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© Michael Lacewing Empiricism on the origin of ideas Michael Lacewing

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1 © Michael Lacewing Empiricism on the origin of ideas Michael Lacewing

2 Lockes attack John Locke: there are no innate ideas –At birth, the mind is a tabula rasa –all ideas are gained through sense experience No idea can be part of the mind without the mind being conscious of it. Idea: Locke means both propositions and concepts

3 Locke on acquiring ideas The Senses at first let in particular Ideas, and furnish the yet empty Cabinet: And the Mind by degrees growing familiar with some of them, they are lodged in the Memory, and Names got to them. Afterwards the Mind proceeding farther, abstracts them, and by Degrees learns the use of general Names. In this manner the Mind comes to be furnishd with Ideas and Language, the Materials about which to exercise its discursive Faculty. (Essay I.II.15)

4 Humes correction The sensation of yellow isnt the same thing as the concept YELLOW Hume: we have an impression of yellow, and form the idea YELLOW from this –We copy it – cp imagining yellow v. seeing it We also have impressions of our mental activities as well, so we acquire concepts of memory, perception etc.

5 Acquiring concepts Simple ideas: we have simple impressions, e.g. single colours, shapes, smells, etc. Simple ideas are derived from these. Complex ideas: We can unite and abstract from simple ideas to make complex ideas –We unite certain impressions (look, smell, sound, feel) to form the idea of ROVER (a dog) –We abstract from impressions to form the idea of DOG, which does not refer to any particular impression (or set of impressions) of a dog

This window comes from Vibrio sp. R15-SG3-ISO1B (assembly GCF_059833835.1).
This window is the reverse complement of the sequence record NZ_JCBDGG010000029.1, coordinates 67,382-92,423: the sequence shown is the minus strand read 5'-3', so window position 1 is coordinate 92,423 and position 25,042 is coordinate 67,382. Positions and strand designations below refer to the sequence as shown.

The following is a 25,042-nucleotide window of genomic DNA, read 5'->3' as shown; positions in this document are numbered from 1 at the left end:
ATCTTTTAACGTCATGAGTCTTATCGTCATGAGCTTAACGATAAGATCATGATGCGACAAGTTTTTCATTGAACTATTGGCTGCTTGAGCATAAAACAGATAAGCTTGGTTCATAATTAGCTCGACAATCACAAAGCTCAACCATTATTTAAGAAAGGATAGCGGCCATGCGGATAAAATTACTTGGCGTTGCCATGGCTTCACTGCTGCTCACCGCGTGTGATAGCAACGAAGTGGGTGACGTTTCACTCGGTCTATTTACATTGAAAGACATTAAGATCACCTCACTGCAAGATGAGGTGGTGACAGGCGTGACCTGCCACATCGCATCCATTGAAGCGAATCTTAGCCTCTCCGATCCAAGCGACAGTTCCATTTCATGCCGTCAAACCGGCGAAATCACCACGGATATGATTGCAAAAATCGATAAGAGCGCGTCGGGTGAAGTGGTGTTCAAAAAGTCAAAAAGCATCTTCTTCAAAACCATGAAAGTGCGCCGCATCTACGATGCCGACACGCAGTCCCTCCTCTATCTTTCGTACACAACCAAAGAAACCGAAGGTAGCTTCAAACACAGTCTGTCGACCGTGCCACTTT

6 Objection Do all concepts derive from experience? E.g. PHYSICAL OBJECT –This refers to something existing independently of experience, in objective space and time Hume: I cant have an experience of something existing independently of experience –Two experiences of the same thing, e.g. a desk, are very similar; but I cant infer that they are two experiences of the same thing, which existed between the two experiences

7 Objection Hume: If I cant derive PHYSICAL OBJECT from experience, then it is illegitimate, based on a confusion between similarity and identity A similar argument can be made for other ideas, e.g. SELF, CAUSATION This means that our common sense understanding of the world is false! Is experience the origin of our ideas?

8 Objection II Are complex ideas are built up from simple ideas? Attempts to analyse philosophical concepts like knowledge, truth, beauty into their simple constituents have all failed to produce agreement. Prototype theory: a family of properties, many of them not necessary Not an objection to empiricism per se

9 Circularity You cant acquire the concept YELLOW from an impression of yellow; you have to learn the range and variety of colours to which YELLOW refers. How do we distinguish yellow from non-yellow things? We need to notice and pick out the similarity in colour. But this means we must already be able to classify our experiences as same or different in terms of being yellow or not. But to have this ability is already to have the concept YELLOW!

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